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when markets are near record highs. european stock markets are at a record high. what does the narrative have to be to ensure we don't question the cap too much? $5 billion is a huge markdown. ryan: it is. much of the talk on testing the waters has been around let's not get ahead of ourselves. let's be realistic. the first one we have had in a while, this is a different breed. a storied journey. the banks and investors are coming together, let's not push this hard. let's not end up in a situation where we have bitten off more than we can chew. reddit wants to get past this history it has had of waiting
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and waiting and waiting. it wants to get on being public. caroline: the ceo wants to get on, having birthed it in '05, still being the ceo. now turning to the moon. american-made lander touched the moon for the first time since the apollo era, last night, after a string of obvious failures, making it the first private spacecraft to reach the surface intact. the lander built by intuitive machines reached it at 6:23 p.m. new york time on thursday. >> commercial enter, odysseus, powered by a company called intuitive machines launched upon a spacex rocket carrying a
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bounty of nasa scientific instruments and bearing the dream of a new adventure. caroline: lauren, this shows us the reality of the way in which nasa is now working. it is turning to private companies and not just spacex anymore to make space cheaper. lauren: they want to go back to the moon in a different way. they are bringing companies with them. this is a great example of the paradigm shift. this was a publicly traded company but a private sector entity landing on the moon. they received developing funding from nasa, less than $18 million, but they also had to raise capital. caroline: we see a market cap of
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more than one million for intuitive. we are up 28%. what are we anticipating that is achieved? loren: there are two goals with this. this was the first mission to land closest to the south pole of the moon. the south pole is enticing for nasa. it is thought to have water ice. they are curious if we can go there to mine that ice. it is where nasa hopes to land future astronauts when they do return to the moon. the idea is nasa wanted to trigger the development of the commercial lander so the company could have a way to transport nasa payloads but also use the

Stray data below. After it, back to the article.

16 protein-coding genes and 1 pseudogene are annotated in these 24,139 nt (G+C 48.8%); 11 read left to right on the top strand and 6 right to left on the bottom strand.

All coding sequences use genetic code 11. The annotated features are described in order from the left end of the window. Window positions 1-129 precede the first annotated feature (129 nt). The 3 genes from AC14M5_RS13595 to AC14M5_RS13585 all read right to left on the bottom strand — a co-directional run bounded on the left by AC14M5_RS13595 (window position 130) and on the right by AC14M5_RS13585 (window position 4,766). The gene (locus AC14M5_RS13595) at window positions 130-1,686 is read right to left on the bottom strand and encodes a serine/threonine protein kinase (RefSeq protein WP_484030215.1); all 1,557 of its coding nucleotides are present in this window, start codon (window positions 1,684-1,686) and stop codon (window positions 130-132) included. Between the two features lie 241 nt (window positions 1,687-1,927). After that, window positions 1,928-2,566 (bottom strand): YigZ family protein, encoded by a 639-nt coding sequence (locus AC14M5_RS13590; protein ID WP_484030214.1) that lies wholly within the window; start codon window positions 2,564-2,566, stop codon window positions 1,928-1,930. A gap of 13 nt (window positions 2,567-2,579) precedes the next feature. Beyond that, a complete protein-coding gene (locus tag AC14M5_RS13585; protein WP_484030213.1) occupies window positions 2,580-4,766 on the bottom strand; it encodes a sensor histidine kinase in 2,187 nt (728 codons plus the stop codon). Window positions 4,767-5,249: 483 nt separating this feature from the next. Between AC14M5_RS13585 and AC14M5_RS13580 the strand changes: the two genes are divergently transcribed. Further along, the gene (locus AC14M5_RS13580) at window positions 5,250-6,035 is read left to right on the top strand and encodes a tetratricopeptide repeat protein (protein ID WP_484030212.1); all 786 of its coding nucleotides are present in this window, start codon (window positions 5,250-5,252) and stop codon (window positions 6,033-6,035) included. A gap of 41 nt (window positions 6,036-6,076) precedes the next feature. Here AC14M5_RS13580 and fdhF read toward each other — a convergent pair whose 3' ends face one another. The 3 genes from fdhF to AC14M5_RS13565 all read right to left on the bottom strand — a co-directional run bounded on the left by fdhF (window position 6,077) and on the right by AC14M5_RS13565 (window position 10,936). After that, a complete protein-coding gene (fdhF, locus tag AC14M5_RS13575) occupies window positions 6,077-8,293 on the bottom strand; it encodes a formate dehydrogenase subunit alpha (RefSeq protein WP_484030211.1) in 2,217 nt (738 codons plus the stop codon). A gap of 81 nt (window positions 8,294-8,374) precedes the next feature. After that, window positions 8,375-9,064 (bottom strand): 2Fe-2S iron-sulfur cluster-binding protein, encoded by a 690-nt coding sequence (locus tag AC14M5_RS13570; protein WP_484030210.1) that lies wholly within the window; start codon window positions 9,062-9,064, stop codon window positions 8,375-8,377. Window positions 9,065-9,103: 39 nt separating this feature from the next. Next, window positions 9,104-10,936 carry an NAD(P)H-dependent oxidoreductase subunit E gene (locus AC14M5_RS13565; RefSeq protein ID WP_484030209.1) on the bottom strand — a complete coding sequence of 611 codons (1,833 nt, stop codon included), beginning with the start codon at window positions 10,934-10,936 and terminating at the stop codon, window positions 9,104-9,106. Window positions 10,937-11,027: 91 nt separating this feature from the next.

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lander to create their own business, transporting experiments and payloads to the moon. that lander also had commercial customer payloads on it. can it be sustainable moving forward? caroline: who knows what jeff koons art piece will be doing rolling around on the moon after this? what are the other names? we put so much exuberance on space x. we now look at intuitive machines entering the lexicon. who's out there? loren: another company considered is the arrival of intuitive called astrobotic. they were another partner with nasa through the same program. they launched in january but suffered engine failure after getting into space which precluded their chances of attempting to touch the moon.
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they brought the lander back to earth and disposed it in the atmosphere. they will try again. they have another mission lined up. intuitive has more missions lined up. firefly airspace is partnering with nasa. nasa is looking to dole out funding to those who want to make a business going to the moon. plenty of companies are interested. as this return to the moon gets mature, there will be even more opportunities for companies. caroline: we will turn to you in those moments. thank you. coming up, all the details, how disputes within klarna have spilled over into a high-profile drama. rivian shares drama, long-term shareprice chart, down almost 90%, on the back of lackluster